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  2. We are most always offered two wrong choices in life. Perhaps the questions here are wrong. There can be intense spirituality without belief (which is all religion offers) and atheism which typically denies any “extras” at all. There is a better, contradictory-free option, but it is the road less chosen.

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    1. I’m not sure I fully understand the nuance you’ve posed here but, I agree with you that there are many more than two possible options. I hope to delve into things in a way that acknowledges some of that nuance — though i don’t imagine I’ll encompass all possibilities. Hope you continue to challenge me as I move along this journey!!

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      1. Firstly I would recommend ignoring the experts for a little while so you can see clearly without all the opinions, while at the same time lessening the impact of your Baptist anchoring biases. There is more to this existence than atheism’s suggestion that there is nothing at all, but it is not god in the sense of all the prepackaged dogmas. The key to understanding the mysteries is unbelief. Atheism or, the awakening is merely a reset, a clean slate to see the world for what it is, but it can only happen introspectively. I will follow along your journey.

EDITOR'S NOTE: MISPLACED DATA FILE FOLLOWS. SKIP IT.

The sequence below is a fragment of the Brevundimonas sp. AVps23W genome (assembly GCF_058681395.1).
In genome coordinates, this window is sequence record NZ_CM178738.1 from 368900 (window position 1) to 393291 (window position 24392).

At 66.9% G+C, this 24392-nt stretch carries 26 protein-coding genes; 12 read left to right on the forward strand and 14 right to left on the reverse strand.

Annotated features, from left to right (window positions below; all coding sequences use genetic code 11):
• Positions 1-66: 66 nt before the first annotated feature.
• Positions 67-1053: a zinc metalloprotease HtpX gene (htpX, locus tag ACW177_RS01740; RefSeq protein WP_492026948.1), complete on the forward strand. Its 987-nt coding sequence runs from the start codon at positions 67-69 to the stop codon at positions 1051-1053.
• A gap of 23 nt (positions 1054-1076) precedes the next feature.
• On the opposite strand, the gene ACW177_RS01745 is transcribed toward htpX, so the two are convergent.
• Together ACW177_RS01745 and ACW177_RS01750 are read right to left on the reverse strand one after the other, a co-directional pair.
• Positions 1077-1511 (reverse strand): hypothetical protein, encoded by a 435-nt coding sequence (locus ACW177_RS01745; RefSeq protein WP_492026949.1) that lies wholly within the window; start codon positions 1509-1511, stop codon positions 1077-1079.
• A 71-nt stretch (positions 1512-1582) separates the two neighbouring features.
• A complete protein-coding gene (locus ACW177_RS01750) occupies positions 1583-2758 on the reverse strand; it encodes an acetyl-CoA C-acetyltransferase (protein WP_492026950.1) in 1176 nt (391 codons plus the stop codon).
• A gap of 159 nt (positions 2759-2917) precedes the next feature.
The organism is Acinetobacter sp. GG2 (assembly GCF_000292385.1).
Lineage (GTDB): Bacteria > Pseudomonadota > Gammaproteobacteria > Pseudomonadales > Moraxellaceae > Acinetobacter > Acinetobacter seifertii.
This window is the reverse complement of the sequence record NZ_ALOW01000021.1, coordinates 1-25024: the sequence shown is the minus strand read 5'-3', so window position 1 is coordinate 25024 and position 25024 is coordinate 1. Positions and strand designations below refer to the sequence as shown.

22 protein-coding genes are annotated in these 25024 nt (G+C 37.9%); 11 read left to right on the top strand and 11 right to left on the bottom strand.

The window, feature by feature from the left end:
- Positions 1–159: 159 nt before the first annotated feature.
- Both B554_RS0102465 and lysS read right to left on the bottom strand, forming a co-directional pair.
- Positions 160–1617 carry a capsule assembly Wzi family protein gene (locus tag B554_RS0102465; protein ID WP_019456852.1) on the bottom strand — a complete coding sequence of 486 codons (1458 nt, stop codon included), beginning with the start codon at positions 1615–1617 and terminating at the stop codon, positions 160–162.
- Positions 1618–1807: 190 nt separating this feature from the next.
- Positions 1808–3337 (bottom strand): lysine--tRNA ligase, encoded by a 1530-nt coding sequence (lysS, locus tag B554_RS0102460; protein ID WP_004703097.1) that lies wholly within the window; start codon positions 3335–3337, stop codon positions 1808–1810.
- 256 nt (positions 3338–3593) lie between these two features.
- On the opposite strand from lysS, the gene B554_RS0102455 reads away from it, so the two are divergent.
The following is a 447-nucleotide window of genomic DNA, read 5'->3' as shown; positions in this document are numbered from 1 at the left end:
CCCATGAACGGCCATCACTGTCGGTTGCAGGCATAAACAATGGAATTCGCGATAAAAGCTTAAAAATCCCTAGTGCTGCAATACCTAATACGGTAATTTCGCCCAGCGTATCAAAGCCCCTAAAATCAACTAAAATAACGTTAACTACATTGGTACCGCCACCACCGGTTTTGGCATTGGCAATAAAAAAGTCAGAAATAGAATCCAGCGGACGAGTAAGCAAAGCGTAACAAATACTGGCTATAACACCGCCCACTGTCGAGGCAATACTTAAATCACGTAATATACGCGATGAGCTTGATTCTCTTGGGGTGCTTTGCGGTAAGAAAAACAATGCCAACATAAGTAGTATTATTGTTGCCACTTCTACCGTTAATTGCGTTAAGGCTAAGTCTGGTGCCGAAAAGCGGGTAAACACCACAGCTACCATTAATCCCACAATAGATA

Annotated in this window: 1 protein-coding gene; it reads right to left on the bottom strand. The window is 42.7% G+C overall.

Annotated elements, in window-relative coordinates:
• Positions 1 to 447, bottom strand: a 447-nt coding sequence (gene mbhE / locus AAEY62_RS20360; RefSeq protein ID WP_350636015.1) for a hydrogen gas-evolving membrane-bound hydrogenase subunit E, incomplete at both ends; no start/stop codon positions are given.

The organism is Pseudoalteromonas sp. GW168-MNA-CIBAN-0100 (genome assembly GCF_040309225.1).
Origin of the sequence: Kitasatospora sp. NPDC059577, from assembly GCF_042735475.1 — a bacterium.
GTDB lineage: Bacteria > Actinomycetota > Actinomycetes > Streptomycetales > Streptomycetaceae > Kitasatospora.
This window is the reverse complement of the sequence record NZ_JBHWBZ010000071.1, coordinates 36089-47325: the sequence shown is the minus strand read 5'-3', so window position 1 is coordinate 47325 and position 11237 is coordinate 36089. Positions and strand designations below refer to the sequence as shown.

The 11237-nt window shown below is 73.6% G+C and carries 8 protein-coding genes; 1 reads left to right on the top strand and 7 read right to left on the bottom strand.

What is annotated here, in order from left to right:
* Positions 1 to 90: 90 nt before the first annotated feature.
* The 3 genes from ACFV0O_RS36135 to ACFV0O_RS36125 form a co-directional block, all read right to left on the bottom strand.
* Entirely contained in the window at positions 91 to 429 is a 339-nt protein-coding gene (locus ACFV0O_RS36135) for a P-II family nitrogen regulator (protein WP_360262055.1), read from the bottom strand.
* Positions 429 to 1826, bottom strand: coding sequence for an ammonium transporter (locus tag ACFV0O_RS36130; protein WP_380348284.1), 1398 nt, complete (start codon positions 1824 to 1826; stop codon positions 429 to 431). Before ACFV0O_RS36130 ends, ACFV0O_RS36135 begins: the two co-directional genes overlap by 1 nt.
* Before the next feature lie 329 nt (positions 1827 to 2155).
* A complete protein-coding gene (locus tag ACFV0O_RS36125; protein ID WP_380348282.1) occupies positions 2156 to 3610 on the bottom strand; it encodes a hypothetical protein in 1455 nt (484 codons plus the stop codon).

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  3. Of all the untold, innumerable human postulations about some entity they term have termed “god,” there has not been one, not one piece of valid evidence that this entity has any material or immaterial existence whatsoever. It has never happened, it will never happen, despite all the cultural conditioning that supports our inheritance of this nonsense.
    So what is so hard about that fact for your working brain to comprehend? Obviously, you would have to surmount many forms of available indoctrination that resist your intimations of rational doubt, but many others have done so, even in the Bible Belt.